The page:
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Sustainable Production and Consumption Patterns

Protecting the environment with a view to sustainable development also means focusing actions on prevention, to keep damage which is hard to repair from being done. Certain products have a particular impact on the environment. So alternative production and consumption patterns need to be promoted throughout the life cycle of such products. Using a combination of legal, economic and socio-cultural tools, DG Environment intends to change the behaviour of all the stakeholders concerned: industry, consumers, the public authorities, etc. DG Environment therefore takes a particular interest in the environmental impact of products like cars, electrical and electronic equipment, packaging, construction materials and so on.

NEW PRODUCTION AND CONSUMPTION PATTERNS:
A "PRODUCT POLICY" FOR A MORE SUSTAINABLE WAY OF LIFE

Product policy and sustainable development * Changing our habits * Products concerned * Measures * The need for coordination

For decades now, human activities have been generating alarming forms of pollution and an ever-growing volume of waste. This process undermines ecosystems and biodiversity, has an (in)direct impact on health, and harms natural resources, without which no development is possible. Recognition of this situation at the United Nations Rio summit in 1992 led to a new direction in environment policy. Among other things, this concern has led to the adoption of a "product policy" based on a change in production and consumption patterns.

 

Product policy and sustainable development

It is not enough just to repair the damage caused to the environment, and in time even that would become impossible; we now need to adopt a preventive approach. And that is the whole basis of product policy. It ties in with the concept of sustainable developmentEn 1987, la Commission mondiale sur l'environnement et le développement (dite Commission Brundtland) a défini le développement durable, comme un développement qui répond aux besoins du présent sans compromettre les possibilités des générations futures à satisfaire leurs propres besoins, et qui vise à réconcilier le développement économique et social, la protection de l'environnement et la conservation des ressources naturelles. Le développement durable a été consacré par le Traité de l'Union européenne comme l’un de ses objectifs prioritaires., i.e. balanced growth that takes account of both environmental factors and economic and social needs (see also OECD - Sustainable development (WEB)).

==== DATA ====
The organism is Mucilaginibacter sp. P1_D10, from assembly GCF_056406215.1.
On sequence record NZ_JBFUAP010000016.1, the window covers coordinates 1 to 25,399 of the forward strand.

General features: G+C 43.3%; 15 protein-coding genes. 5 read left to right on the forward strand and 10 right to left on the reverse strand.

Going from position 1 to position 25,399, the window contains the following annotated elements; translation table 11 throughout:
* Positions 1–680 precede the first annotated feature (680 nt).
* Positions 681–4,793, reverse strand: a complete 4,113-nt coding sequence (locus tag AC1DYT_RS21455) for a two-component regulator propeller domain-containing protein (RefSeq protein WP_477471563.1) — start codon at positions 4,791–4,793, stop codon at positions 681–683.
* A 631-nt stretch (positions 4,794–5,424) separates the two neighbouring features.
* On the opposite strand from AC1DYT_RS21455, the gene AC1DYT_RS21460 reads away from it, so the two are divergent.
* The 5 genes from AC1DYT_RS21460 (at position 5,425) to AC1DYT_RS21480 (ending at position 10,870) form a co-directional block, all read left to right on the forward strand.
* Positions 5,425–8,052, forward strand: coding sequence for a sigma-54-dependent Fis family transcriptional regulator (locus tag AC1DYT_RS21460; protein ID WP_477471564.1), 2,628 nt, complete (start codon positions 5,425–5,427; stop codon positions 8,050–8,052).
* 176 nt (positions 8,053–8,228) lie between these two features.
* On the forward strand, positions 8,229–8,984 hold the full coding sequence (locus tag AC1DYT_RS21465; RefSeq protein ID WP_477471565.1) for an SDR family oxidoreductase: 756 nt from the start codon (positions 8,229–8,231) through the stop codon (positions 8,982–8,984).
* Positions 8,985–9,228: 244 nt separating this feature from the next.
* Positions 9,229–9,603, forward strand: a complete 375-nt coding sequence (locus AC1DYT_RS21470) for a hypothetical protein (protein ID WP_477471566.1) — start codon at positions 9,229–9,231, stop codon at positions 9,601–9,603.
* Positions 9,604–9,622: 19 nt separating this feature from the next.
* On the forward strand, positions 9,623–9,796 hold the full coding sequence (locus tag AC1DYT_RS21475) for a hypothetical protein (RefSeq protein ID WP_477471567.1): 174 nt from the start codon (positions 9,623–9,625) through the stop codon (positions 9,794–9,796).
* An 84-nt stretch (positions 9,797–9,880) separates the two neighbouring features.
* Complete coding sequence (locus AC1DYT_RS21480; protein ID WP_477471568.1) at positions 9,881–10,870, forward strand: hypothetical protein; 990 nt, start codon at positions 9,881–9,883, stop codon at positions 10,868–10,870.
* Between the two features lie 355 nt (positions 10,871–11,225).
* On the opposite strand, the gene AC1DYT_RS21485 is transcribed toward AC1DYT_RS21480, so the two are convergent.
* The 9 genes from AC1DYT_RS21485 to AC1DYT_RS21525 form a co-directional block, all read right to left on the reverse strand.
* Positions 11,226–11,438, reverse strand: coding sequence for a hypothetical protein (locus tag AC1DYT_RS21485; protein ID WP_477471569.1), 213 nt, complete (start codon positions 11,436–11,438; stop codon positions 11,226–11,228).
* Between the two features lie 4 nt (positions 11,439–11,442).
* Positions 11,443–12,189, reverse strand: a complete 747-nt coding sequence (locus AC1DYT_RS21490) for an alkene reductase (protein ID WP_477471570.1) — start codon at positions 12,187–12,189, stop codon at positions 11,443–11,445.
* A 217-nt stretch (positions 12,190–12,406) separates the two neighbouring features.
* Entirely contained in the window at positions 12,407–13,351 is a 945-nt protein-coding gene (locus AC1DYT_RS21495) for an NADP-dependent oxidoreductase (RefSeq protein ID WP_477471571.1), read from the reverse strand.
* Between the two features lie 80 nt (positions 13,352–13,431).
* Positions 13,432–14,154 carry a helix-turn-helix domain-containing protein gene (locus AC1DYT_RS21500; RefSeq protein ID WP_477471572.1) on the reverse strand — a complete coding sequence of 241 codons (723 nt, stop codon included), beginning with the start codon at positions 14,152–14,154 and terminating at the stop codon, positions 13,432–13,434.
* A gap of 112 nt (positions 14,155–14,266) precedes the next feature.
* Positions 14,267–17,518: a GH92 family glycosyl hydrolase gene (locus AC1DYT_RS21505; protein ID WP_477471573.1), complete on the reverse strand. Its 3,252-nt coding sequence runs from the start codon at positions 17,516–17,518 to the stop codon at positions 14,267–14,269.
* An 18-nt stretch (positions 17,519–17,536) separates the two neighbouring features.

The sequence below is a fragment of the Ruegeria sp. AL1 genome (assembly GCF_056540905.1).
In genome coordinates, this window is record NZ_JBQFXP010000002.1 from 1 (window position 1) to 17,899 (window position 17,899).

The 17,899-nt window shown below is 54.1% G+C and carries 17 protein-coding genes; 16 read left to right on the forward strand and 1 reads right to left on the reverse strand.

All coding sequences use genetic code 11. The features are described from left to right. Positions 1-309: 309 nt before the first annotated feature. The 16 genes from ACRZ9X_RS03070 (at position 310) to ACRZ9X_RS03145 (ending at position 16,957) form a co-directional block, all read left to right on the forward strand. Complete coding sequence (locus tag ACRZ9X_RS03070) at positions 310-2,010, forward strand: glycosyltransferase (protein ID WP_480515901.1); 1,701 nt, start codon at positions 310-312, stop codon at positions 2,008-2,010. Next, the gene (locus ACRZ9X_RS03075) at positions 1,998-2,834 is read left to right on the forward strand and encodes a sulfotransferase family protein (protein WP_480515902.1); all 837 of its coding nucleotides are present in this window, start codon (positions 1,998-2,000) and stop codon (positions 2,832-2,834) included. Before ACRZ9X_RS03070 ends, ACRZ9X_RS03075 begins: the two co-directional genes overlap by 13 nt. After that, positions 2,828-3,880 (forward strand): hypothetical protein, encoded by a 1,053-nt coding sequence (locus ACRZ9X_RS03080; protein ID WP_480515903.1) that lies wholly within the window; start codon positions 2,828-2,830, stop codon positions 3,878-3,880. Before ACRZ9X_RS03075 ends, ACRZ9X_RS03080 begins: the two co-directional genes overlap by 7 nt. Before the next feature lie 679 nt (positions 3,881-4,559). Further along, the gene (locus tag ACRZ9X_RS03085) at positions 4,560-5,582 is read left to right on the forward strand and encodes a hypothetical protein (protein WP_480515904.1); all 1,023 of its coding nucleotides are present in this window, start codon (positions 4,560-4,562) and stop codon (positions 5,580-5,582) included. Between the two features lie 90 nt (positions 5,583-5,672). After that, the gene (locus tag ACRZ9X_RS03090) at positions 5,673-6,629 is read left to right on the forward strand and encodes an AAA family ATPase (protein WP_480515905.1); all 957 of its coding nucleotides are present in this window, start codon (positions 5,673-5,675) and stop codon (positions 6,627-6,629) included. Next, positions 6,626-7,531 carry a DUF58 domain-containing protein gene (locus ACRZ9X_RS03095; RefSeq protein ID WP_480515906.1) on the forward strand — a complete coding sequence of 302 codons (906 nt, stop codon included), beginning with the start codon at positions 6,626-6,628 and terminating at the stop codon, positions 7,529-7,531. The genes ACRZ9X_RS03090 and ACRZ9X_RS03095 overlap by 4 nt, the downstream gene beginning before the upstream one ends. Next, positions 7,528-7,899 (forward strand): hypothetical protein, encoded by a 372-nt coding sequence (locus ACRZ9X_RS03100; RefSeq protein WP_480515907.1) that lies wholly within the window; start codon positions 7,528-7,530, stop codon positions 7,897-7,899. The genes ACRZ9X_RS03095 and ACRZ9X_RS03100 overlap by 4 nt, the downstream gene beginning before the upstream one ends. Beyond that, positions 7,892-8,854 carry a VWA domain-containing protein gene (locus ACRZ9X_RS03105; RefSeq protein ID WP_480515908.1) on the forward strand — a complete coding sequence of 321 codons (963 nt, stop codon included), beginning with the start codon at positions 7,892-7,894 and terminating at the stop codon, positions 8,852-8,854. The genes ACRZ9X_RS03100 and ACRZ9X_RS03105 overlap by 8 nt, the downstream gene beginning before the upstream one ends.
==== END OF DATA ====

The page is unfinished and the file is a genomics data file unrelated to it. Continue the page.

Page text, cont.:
Society as a whole must move towards a form of development that is no longer synonymous with degradation of the environment. Towards a type of development that makes it possible to produce an equivalent quantity of high-quality goods and services, to meet the needs of present and future generations, while consuming fewer resources and generating the smallest possible volume of waste and pollutant emissions. (see website CCID - Sustainable Developemnt (FR/NL) (WEB))

 

Changing our habits

Following on from the commitments made in RioLa Conférence des Nations Unies pour l’Environnement et le Développement (CNUED) - le « Sommet de la Terre » - tenue à Rio de Janeiro en juin 1992, a permis de lancer trois Conventions : sur les changements climatiques, sur la diversité biologique et sur la lutte contre la désertification. - la Convention sur la Diversité Biologique (CBD), entrée en vigueur fin 1993, vise à la conservation de la diversité biologique, l'utilisation durable de ses éléments et le partage juste et équitable des avantages découlant de l'exploitation des ressources génétiques. Elle vise à protéger la diversité en raison de sa valeur intrinsèque et de la valeur de ses éléments constitutifs sur les plans environnemental, génétique, social, économique, scientifique, éducatif, culturel, récréatif et esthétique. Elle cherche à anticiper et prévenir les causes de la réduction ou de la perte sensible de la diversité biologique à la source.- la Convention Cadre des Nations Unies sur les Changements climatiques (UNFCCC), qui a généré ensuite le protocole de Kyoto, a pour objectif de stabiliser les concentrations de gaz à effet de serre , dans l'atmosphère pour lutter contre le réchauffement de la planète. Elle est entrée en vigueur le 21 mars 1994.- la Convention des Nations Unies sur la Lutte contre la Désertification (UNCCD) a été adoptée en 1994 et est entrée en vigueur fin 1996. Son objectif est d'écarter les menaces de souffrances humaines et de catastrophes écologiques liées à la sécheresse et à la désertification. (see also The Rio de Janeiro Convention on biological diversity (WEB)) and confirmed in JohannesburgLe Sommet mondial sur le Développement durable a été organisé à Johannesbourg durant l'automne 2002. faisant suite au « Sommet de la Terre » de 1992, il est aussi couramment appelé « Rio+10 ». L’objectif était d’évaluer les progrès réalisés depuis Rio, et à promouvoir des actions à tous les niveaux visant à aider l'éradication de la pauvreté, changer des modes de consommation et de production non viable et de garantir une gestion durable et la protection des ressources naturelles. Le résultat de Johannesbourg comprend outre le Plan de mise en oeuvre de Johannesbourg, accompagné de nouvelles cibles concrètes et d'échéanciers pour les actions, la Déclaration politique des Chefs d'Etat. Johannesbourg a également vu le lancement d'un accord de partenariat entre les gouvernements, le secteur privé et la société civile.Rapport final : http://daccessdds.un.org/doc/UNDOC/GEN/N02/636/94/PDF/N0263694.pdf?OpenElementPlus d’info : http://www.un.org/french/events/wssd/ (see also Sommet Mondial sur le Développement Durable (FR) (WEB)), Belgium is gradually piecing together a product policy based on the law on product standards (.WORD) (21 December 1998) and Federal Sustainable Development Plans (.PDF)